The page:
LAS VEGAS — There were smiles for sure, plenty of them, flashed most frequently while he was engaging in friendly conversation or competition with his fellow stars, and especially his fellow (Russell Westbrook) or former (James Harden) teammates.
But there were also flashes of anger Tuesday, aimed entirely at himself, whenever he couldn't get a shot to fall. Those, too, were positive developments, signs that Kevin Durant is not only back where he belongs, on a floor with the game's other greats, but also is getting back to himself, getting back to expecting little less than excellence.
After all, it wasn't clear that he would be so far along at this stage, just a little over four months following a third surgery on his right foot, this one a bone-graft repair to the fifth metatarsal.
"Remember Christmas as a kid?" Durant said, smiling, when asked about the feeling of participating with his peers on the first day of USA Basketball training camp. "It's like that."
And if NBA fans in general, and Thunder fans in particular, liked what they saw of him on the NBA TV telecast, they would have been even more fond of what they would have heard had they been standing beside him, as he sat against a far wall and addressed the media.
"I'm feeling great, man," Durant said. "This is about my fourth week really getting after it. I feel good. Good to be back in a team setting. I can go 100 percent. I'm not going to play five-on-five just yet. But everything else is no restrictions."
And so, Aug. 11, 2015, unofficially began the season of Kevin Durant. USA Basketball shared practice highlights:
No player in the NBA will be as intriguing over the next 11 months as the four-time scoring champion. No one else in the Mendenhall Center gym Tuesday—not reigning MVP Stephen Curry, not tabloid-and-endorsement newsmaker James Harden, not emerging force Anthony Davis, not even the oddity that is DeAndre Jordan. No, not even the guy scheduled to arrive Wednesday, who has been the media and public's "Chosen One" for both celebration and criticism since he was just a teen in Akron.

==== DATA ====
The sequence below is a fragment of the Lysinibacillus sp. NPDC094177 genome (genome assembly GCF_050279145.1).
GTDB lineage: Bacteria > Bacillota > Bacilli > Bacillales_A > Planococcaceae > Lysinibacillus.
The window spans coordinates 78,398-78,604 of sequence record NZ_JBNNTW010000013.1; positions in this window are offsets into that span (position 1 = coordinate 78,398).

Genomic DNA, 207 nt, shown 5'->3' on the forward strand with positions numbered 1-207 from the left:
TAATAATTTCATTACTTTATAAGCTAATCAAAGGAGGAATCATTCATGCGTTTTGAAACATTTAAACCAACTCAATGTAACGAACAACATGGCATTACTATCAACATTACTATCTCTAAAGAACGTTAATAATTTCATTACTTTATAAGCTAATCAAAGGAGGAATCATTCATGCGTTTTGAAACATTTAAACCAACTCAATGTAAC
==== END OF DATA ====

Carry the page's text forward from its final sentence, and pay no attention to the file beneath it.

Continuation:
The Durant storyline is irresistible.
So the coverage will be irrepressible.
Coming off a major injury that limited him to 27 games, and seemingly put his career at risk, considering how many players of his height have struggled to overcome such ailments.
Playing for a high-profile new coach in Billy Donovan after the firing of longtime ally Scott Brooks.
Searching for his second appearance in an NBA Finals and first NBA championship in what is already, amazingly, his ninth season.
Entering the summer of 2016 as the only true premium free agent unless you buy the crazy notion that James would consider leaving Cleveland for a second time.
That sticks Durant in the center of everything, even while playing—for now—for one of the NBA's smaller markets.
That's why it's heartening to hear that at least he's feeling healthy, that at least he has an opportunity to approach all his challenges and decisions at something close to peak performance. He said he stopped feeling pain in his foot about four weeks after surgery but needed to be patient to let the bone heal. And he stopped feeling fear after several months when he couldn't stop that emotion from creeping in.